The dispute was regarding the Prime Minister Election that was pending before the Supreme Court. The Allahabad High Court declared the election of Indira Gandhi void on the grounds of corrupt practices and misuse of state machinery. An appeal was filed in the Apex Court, but due to the Supreme Court being on vacation, a state of emergency was declared, and the 39th Constitutional Amendment of 1975 was introduced. The Amendment altogether restricted the jurisdiction of the Supreme Court in election matters. The petitioners contended that the Constitution of various countries allowed them to leave their election disputes in the hands of the legislature. The Constitution of India also allowed it to restrict the scope of judicial review in matters of policy. The Respondents argued that the Amendment was against the basic structure doctrine. Article 14(1) allows equality before the law, and the President, while passing such an Amendment, placed himself above the law, which wasn’t justified. Respondents also argued that Article 368 does not empower Parliament to amend the Constitution in order to decide who wins or loses the elections. The Court held that the Amendment was violative of the separation of power doctrine, as it transferred a purely judicial power to look into election petitions into the hands of the legislature. The Amendment would result in chaos as there would be an overlap of the functions of the organs of democracy.

Related cases

The Commonwealth and the Central Wool Committee v. the Colonial Combing, Spinning and Weaving Co. Ltd, 1922

In this case, the court mentioned that the principles in the Ram Jawaya case cannot have any reference in the present scenario as the Indian Constitution does not have any provision that corresponds to Section 61 of the Australian Constitution. The Commonwealth Government entered into several agreements with a company carrying on the business of manufacturing and selling wool; one of the agreements focused on the license fee and the other focused on carrying on business as agents of the Commonwealth. The High Court of Australia held that, apart from the authority conferred by the acts of Parliament or regulations made, the executive had no right to make or rectify the agreements.

Attorney-General for Victoria v. the Commonwealth, 1935

In this case, the Court stressed on Section 61 of the Australian Constitution, according to which the duty and responsibility of the executive is to maintain the laws of the Constitution and commonwealth. The Commonwealth Government established a clothing factory for military and naval purposes, which during peacetime was used to supply uniforms for other departments and various public utility services. The question that arose was whether the acts during peacetime were authorised under the Defence Act? The High Court of Australia held that there was nothing in the Constitution that enabled the Commonwealth to establish factories for purposes other than those assigned.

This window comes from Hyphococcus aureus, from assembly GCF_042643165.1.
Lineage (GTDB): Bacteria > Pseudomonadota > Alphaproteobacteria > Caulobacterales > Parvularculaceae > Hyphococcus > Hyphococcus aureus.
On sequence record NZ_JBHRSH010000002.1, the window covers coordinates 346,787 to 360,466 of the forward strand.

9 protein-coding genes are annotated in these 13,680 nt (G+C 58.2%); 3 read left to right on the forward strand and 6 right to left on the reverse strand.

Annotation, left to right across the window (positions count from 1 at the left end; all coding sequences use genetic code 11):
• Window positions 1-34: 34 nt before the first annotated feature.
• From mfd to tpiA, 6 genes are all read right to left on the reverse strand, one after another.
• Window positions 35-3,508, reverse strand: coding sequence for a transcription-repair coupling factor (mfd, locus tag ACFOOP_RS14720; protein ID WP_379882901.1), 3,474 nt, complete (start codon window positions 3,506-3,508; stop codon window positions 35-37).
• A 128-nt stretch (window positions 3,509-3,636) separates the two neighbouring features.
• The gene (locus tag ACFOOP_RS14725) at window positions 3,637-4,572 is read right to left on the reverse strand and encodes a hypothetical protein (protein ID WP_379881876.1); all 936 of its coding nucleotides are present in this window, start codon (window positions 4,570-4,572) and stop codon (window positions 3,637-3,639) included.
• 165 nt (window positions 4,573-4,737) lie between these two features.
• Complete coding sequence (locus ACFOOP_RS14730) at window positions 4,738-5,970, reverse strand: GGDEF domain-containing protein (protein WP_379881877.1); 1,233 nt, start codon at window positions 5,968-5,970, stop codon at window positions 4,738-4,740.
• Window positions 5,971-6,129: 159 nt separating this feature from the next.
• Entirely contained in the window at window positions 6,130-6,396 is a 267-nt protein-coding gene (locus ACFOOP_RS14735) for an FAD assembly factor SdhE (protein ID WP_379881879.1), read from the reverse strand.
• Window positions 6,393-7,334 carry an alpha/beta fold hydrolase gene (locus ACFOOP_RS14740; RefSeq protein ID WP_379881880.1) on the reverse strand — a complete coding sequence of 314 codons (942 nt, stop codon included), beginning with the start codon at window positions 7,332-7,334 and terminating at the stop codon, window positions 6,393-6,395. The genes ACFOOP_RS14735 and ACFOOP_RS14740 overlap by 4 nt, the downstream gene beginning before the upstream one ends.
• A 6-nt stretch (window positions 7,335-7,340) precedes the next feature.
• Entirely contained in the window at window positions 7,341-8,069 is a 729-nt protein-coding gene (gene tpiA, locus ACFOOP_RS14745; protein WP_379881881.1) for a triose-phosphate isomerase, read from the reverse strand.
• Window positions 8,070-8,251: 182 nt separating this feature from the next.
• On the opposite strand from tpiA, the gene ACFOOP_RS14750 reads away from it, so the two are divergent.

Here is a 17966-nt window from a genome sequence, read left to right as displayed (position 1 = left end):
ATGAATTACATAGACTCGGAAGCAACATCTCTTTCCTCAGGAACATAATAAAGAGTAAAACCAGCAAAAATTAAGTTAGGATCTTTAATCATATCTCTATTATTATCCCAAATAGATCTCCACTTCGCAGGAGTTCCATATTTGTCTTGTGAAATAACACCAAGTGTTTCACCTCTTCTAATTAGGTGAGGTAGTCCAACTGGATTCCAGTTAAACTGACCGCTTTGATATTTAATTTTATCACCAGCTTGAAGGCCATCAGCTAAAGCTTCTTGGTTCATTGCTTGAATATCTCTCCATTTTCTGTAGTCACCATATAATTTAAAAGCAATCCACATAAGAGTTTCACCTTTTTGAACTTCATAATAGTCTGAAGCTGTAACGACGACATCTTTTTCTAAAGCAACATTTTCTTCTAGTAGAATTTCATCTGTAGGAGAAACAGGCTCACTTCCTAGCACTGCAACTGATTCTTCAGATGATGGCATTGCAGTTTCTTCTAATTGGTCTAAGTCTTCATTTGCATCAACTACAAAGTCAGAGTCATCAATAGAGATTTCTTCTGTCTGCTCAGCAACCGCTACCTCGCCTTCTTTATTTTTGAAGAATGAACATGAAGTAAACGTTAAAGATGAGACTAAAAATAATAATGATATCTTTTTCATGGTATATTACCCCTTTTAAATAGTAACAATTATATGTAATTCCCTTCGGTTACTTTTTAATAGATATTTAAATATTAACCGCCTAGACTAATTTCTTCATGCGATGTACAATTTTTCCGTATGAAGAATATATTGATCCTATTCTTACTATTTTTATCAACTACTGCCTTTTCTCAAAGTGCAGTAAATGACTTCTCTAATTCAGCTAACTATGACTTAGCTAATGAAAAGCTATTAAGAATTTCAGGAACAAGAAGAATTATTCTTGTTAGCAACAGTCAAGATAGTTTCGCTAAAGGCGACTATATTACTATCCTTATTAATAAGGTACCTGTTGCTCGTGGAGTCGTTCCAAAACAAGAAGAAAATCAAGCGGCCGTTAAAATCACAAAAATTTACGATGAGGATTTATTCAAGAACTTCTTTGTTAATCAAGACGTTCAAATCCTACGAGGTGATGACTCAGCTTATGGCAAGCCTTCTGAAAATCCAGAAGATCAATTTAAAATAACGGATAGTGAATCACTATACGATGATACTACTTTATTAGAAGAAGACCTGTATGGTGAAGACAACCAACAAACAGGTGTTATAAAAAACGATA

Motilal v. State of Uttar Pradesh, 1952

The contention raised by the applicants was that the State cannot claim to have better rights than the bus owners and the discrimination between State and private owners is void and contrary to the provisions of Article 14 of Constitution. In this case, the Allahabad High Court held that an action would be considered as within the power of the executive if it had not been assigned by the Constitution to any other authority, bodies or entity, did not encroach upon any any rights which had been conferred to the public, and was not contrary to any law of the country.


The case helps in differentiating our Constitution from others; even if it is inspired by different Constitutions, it still upholds its unique feature of being different. It also helps in understanding the doctrine in different social contexts. With changing times and rapid development, the interpretation has to be widened in order to cover all the aspects. Even though the doctrine is not followed in a strict sense, it is still important to keep a check on the activities of the government. To avoid overlapping functions and powers, the Constitution has defined the roles and duties of the different organs of the government. The Constitution upholds the value of separation between these organs and ensures that each organ of the government has its own independence. The Court emphasised the theme of responsible government. In India, the executive is not merely a postholder and holds power, which is essential for strengthening democracy. The principle of separation of power holds parallelism of power and states that each organ has a duty to maintain a check upon the other two. Therefore, the government can carry out administrative instructions until the legislature acts upon them.

Frequently Asked Questions (FAQ)

What is the importance of Rai Sahib Ram Jawaya Kapur v. State of Punjab in the realm of Indian Constitutional Law?

The case is significant for its contribution to the interpretation of the separation of power doctrine. It interpreted the Australian Constitutional Principles and held that the Indian Constitution does not follow the strict separation of powers doctrine.

What was held while discussing the separation of power doctrine in this case?

The case divided the doctrine into two parts, it creates essential powers and incidental powers. Essential powers constitute the core power of that organ; in this case, the other organs cannot interfere with the core power of an organ, and incidental powers are the secondary powers; in this case, the other organs can exercise the incidental powers of an organ.